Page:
Each year, the Social Security Administration updates its Cost of Living Allowance (COLA) for Social Security beneficiaries. Beginning in January 2021, participants received a 1.3 percent increase in their monthly benefit. According to the Bureau of Labor Statistics, the overall inflation rate (the Consumer Price Index or CPI) was 1.4 percent. Earlier this month, the Social Security Administration announced the COLA for 2022. Older adults will see an increase of 5.9 percent in their social security payments beginning in January. The larger adjustment is due to an increase in consumer prices over the past year.
What does it cost to be old?
So, I Googled, “cost of living for older adults”.
The first 14 entries that popped up (the entire first page of results) were all ad placements for assisted living facilities. At the bottom of the list was a set of suggested follow up searches. Did I mean retirement communities? Nursing homes?
The next page of results – there were 15 of them – were also sponsored ads. These sites primarily focused on paying for assisted living. Rather than go further down that rabbit hole, I exited the search and tried a different approach. For the record, if you are looking for information on the costs of long-term care and supportive services, I recommend the annual Cost of Care Survey conducted by Genworth Financial that reports data annually on a variety of long term care services, broken down by state.
Nursing homes provide an important service for frail older adults, but they are not for everyone. According to data published by the National Institutes of Health, the majority of older adults (93.5 percent, or 33.4 million) live in the community. Most of us, even those of us who live with significant chronic health issues, will age in place, in the community.
So, back to my original question… what does it cost to be old?
Most Americans over the age of 65 rely on Social Security and Medicare for income and health coverage in retirement. According to the National Institute on Retirement Security, 40 percent of older Americans rely solely on Social Security income in retirement. The Institute estimates that Social Security payments helped keep 7.5 million households out of poverty in 2020, reducing public assistance costs by more than 10 billion. But Social Security only replaces about 40 percent of pre-retirement income. It helps keep people from falling below the poverty line, but for many, just barely.
So, what does it cost to live in retirement? What is needed to provide a level of financial security?
To help answer that question, researchers with the Gerontology Institute at the University of Massachusetts Boston developed the Elder Economic Security Standard™ Index (Elder Index). The Elder Index is ‘a measure of the income that older adults need to meet their basic needs and age in place with dignity.” The index measures basic living expenses, including housing, health care, transportation, food and other essentials, and helps provide an estimate on what is required to live securely in retirement. The index is available online, and includes data sorted by state, city or metropolitan statistical area (MSA).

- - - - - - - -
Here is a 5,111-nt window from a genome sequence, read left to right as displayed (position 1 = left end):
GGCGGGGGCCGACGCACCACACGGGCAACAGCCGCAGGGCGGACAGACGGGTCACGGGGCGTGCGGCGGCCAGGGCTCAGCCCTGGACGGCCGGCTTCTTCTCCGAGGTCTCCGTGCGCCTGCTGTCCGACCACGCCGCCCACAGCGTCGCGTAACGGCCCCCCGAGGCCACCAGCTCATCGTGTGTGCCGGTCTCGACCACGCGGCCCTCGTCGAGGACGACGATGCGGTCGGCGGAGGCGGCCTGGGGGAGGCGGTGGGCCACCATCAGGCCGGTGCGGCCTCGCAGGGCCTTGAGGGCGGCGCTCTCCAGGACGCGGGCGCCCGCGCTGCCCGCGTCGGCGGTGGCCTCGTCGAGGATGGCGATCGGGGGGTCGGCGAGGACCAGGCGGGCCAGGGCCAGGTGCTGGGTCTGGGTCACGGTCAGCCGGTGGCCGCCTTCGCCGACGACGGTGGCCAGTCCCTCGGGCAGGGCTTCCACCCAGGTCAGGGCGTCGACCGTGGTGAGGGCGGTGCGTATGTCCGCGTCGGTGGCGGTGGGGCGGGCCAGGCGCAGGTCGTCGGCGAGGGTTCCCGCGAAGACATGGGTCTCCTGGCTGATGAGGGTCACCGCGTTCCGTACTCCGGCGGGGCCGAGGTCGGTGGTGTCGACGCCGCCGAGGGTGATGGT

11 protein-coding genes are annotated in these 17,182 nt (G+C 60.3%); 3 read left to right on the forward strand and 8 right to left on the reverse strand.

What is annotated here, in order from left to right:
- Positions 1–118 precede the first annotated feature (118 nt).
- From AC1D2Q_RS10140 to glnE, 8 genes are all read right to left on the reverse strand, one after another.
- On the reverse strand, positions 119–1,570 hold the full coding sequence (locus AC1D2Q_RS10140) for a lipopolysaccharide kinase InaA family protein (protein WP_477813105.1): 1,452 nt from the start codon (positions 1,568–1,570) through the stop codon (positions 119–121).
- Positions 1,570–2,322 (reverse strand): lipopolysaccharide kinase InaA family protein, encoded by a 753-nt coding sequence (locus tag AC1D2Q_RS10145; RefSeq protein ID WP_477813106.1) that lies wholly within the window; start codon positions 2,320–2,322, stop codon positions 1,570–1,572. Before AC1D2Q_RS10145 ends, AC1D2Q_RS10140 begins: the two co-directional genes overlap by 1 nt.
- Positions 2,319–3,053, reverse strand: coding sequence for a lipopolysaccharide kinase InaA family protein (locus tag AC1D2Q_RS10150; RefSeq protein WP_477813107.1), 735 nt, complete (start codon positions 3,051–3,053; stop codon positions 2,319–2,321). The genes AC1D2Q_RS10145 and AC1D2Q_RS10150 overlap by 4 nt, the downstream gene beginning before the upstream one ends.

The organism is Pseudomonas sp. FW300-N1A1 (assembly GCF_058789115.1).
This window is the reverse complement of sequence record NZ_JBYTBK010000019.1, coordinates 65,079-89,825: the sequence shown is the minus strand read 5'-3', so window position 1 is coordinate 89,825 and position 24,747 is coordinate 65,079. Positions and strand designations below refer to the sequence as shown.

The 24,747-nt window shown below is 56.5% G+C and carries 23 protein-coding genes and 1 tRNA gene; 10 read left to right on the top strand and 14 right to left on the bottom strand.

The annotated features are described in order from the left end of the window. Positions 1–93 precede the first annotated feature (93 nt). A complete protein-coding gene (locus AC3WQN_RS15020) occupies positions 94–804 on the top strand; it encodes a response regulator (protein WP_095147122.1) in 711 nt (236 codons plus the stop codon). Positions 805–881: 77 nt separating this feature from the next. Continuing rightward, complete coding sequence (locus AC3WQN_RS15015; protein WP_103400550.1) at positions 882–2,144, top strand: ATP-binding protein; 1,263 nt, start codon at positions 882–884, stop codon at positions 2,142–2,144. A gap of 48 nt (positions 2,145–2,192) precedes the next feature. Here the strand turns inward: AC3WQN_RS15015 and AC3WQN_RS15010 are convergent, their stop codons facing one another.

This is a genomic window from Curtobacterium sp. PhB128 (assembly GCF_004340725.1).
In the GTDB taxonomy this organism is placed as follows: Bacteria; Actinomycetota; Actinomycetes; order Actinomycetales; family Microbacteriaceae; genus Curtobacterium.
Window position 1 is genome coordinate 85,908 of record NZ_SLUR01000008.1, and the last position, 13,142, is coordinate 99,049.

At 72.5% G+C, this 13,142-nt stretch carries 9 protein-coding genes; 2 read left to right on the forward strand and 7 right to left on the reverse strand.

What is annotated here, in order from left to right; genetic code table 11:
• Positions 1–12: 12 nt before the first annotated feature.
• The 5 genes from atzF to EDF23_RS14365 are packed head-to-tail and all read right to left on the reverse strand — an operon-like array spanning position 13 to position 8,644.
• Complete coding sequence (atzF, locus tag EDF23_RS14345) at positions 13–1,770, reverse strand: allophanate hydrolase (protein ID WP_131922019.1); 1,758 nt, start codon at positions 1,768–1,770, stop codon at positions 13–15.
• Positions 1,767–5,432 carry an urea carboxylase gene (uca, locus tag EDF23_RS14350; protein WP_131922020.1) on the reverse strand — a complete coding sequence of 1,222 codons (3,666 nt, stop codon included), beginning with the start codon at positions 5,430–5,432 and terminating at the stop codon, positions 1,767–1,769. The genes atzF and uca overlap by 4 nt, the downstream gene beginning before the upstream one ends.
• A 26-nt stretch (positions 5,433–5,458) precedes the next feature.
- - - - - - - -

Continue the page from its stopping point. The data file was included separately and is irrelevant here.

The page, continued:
In 2020, the average monthly Social Security payment to Ohio residents was approximately $1,503.00, or $18,036 per year. By comparison, the Elder Index calculates that an older adult in good health requires an income of $20,616 to live with some financial security. The requirement is higher if that person rents their home or is still making mortgage payments. If they are in poor health, the Index is more than $31,000 per year. Even with Social Security, many older adults are financially vulnerable. Especially those who rely on it as their only source of income.
Social Security provides income stability, but an unplanned expense for a major home repair or an illness can lead to a financial crisis. Increases in rent, food or prescription drug costs can outstrip household income, chip away at a limited savings, and leave an older adult even more vulnerable.
Benjamin Rose Institute on Aging and its subsidiaries provide a variety of supports that help promote security in retirement. Affordable housing options, service coordination, nutritional support, help with benefits enrollment, financial education and savings programs are some of the ways that we help promote financial stability, security and dignity for the people we serve. It is part of how we continue the legacy of Benjamin Rose, who established the Trust “. . .for the relief and assistance of needy, aged people…to enable them to stay in their homes and maintain their comfort and dignity."